According to one report [3] , schwannoma without a fibrous capsule has also been noted in gastric schwannoma. It is considered to be from the autonomic myenteric plexus because of the absence of a fibrous epineural sheath. Therefore, it is possible that the nasal schwannoma in our case is from autonomic nerve origin. Although the olfactory nerve is close to the location of the tumor, the lack of schwann cells in the olfactory nerve excludes this possibility.

In an overview of this case, we are reminded to include schwannoma in the clinical diagnosis when a patient presents with unilateral sinusitis and a large polyp. However, the extraordinary location, the lack of a fibrous capsule, and the presence of the Verocay body noted in this case are different from other reports [2] . Although a recurrence rate of 23% has been reported, nasal schwannoma usually has a benign clinical course [2] . Local wide excision of the tumor may be the first choice of management.

In our case, endoscopic sinus surgery was enough for removal of the tumor because of its definite origin. On account of its gigantic size and fragile consistency, en bloc resection is impossible. Complete removal is achieved by piecemeal resection. Nevertheless, considering the versatile entities of a unilateral polypoid mass, it is worthwhile to take a biopsy specimen before the operation for determining an appropriate surgical procedure. MRI evaluation before surgical exploration is recommended. Schwannoma presents as a solitary soft mass, with a high signal in the T2 weighted image in MRI. In some cases, the nerve is usually at the peripheral side of the mass [7] . These examinations promote better comprehension of the nature and the extent of the tumor. After clarification of the character and extent of the mass, endoscopic sinus surgery is enough for most benign lesions, otherwise, an external approach is the choice for unresolved cases. Finally, the findings in this case imply a possible relationship between the special pathological changes and the tumor origin, but the exact result needs further investigation.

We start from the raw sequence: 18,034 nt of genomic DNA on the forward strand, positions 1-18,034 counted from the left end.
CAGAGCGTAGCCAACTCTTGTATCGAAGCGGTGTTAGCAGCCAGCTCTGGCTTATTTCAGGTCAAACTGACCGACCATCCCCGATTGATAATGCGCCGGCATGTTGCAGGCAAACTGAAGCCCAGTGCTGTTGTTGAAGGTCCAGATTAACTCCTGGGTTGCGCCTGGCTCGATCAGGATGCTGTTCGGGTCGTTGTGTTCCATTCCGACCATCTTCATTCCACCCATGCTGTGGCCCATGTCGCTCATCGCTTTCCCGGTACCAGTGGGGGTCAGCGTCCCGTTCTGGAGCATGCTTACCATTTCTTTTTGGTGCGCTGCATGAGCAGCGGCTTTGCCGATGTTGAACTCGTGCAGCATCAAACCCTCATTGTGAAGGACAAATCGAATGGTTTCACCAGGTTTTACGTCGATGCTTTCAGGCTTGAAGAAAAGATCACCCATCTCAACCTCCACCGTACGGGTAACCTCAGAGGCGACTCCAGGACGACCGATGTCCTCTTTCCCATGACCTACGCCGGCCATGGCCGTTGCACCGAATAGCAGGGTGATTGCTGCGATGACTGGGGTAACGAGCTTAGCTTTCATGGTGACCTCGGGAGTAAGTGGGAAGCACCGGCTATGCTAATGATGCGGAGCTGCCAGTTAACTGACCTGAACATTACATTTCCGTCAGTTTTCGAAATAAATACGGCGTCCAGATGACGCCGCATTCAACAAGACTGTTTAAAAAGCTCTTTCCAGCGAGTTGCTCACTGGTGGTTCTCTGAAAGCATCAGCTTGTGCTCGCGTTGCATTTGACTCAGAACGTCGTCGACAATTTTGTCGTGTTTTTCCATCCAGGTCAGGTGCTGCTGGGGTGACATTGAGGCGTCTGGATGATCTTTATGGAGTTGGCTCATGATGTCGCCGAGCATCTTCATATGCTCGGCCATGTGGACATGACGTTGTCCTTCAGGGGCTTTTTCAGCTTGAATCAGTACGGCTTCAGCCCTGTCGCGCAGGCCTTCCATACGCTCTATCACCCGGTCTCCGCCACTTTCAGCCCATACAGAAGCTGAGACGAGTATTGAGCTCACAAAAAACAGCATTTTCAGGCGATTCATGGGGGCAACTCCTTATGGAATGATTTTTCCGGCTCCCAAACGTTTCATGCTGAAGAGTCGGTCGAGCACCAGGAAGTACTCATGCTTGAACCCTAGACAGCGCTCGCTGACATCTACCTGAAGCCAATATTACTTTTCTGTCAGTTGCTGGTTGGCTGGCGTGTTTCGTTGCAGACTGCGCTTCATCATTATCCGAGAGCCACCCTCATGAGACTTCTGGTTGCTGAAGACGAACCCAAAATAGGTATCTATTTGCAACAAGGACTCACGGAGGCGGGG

4. Conclusion

Schwannoma is not a common tumor in the sinonasal tract. Only about 70 cases have been recorded in the literature. The presenting symptoms of the tumor are always non-specific, depending on the site of the mass. Microscopically, Antoni A and Antoni B arrangements are diagnostic for this tumor. MRI evaluation before surgical exploration is recommended. Local wide excision of the tumor may be the first choice of management.